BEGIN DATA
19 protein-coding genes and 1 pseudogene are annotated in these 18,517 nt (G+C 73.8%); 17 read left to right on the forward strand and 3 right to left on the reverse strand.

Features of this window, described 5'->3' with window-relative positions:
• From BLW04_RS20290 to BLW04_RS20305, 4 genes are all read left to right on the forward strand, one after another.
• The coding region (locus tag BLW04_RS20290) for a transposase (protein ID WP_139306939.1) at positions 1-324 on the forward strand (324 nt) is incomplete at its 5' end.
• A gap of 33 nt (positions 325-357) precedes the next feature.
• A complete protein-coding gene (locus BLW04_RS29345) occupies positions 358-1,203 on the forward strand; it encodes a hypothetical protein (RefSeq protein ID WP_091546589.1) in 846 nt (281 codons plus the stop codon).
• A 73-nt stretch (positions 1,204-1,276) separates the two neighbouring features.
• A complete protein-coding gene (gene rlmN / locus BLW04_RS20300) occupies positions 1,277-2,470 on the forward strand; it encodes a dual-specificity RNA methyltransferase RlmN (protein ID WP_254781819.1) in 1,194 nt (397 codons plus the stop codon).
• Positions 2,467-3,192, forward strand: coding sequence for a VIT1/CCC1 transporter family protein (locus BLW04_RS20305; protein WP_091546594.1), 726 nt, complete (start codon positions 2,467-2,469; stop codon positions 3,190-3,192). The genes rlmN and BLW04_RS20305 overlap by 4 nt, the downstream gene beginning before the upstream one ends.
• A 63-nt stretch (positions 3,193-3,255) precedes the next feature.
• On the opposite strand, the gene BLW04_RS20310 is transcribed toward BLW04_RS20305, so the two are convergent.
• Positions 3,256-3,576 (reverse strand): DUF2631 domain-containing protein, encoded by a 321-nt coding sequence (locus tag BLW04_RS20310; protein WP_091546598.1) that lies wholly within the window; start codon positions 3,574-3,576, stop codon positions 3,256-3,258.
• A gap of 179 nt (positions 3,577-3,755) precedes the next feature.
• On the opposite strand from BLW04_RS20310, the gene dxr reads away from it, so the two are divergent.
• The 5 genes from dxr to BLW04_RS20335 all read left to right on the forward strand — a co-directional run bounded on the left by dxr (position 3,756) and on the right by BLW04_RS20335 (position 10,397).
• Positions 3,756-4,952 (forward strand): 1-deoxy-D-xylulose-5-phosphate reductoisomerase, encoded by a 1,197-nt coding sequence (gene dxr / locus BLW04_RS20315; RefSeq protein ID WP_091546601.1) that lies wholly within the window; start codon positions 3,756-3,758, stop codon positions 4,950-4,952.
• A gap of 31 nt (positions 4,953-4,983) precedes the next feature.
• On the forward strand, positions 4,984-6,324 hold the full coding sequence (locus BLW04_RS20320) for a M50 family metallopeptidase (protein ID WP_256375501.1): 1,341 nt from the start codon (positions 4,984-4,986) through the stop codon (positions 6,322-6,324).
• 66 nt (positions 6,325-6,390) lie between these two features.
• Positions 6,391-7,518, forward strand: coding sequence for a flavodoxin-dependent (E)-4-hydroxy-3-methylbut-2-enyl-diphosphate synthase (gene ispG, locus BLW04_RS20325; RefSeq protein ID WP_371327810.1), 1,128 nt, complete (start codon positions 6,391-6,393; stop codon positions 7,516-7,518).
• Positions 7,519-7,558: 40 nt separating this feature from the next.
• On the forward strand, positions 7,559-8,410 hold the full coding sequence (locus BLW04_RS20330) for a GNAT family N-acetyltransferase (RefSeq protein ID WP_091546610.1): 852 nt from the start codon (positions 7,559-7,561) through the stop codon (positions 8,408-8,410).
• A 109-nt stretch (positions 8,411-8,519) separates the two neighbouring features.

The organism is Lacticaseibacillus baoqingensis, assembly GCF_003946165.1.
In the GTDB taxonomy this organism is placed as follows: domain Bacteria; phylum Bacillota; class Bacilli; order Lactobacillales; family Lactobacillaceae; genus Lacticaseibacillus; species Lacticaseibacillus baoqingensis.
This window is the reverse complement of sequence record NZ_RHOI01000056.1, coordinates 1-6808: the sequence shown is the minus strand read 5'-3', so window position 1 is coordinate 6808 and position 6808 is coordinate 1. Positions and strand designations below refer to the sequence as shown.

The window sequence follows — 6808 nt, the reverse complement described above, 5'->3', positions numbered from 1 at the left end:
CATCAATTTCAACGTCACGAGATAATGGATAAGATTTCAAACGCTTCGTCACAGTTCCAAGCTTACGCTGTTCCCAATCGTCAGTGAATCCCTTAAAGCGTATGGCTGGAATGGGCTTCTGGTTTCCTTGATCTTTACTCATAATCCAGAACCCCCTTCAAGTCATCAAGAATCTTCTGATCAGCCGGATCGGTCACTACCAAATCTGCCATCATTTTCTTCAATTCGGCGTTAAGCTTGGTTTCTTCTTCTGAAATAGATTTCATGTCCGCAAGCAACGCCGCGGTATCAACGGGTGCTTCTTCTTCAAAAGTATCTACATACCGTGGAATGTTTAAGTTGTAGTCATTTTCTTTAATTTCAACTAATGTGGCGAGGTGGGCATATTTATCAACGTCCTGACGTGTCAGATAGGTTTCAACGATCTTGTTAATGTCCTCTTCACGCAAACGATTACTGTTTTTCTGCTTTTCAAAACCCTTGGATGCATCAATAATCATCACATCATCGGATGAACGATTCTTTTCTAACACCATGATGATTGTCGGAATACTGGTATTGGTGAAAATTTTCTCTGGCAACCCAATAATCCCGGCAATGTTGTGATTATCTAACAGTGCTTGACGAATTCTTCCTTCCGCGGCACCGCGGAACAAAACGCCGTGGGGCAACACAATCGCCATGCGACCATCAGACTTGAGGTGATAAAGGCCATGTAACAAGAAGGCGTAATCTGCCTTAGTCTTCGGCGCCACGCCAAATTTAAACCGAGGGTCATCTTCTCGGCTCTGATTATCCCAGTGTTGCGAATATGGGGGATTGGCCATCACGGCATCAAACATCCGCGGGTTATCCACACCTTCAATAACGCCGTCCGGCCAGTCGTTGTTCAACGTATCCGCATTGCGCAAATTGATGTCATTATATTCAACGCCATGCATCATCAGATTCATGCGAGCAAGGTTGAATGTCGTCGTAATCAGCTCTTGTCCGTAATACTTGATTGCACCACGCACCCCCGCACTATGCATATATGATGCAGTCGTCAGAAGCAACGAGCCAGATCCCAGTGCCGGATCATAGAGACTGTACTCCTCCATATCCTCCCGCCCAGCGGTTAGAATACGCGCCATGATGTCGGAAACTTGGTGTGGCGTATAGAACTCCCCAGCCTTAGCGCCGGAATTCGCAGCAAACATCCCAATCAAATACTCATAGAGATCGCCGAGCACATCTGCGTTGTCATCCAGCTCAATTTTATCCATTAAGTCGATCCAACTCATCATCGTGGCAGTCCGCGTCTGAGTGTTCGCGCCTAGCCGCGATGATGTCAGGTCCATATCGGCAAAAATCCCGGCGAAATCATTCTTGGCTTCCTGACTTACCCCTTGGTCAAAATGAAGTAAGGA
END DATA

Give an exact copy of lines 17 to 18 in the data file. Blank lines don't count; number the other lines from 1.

• A gap of 31 nt (positions 4,953-4,983) precedes the next feature.
• On the forward strand, positions 4,984-6,324 hold the full coding sequence (locus BLW04_RS20320) for a M50 family metallopeptidase (protein ID WP_256375501.1): 1,341 nt from the start codon (positions 4,984-4,986) through the stop codon (positions 6,322-6,324).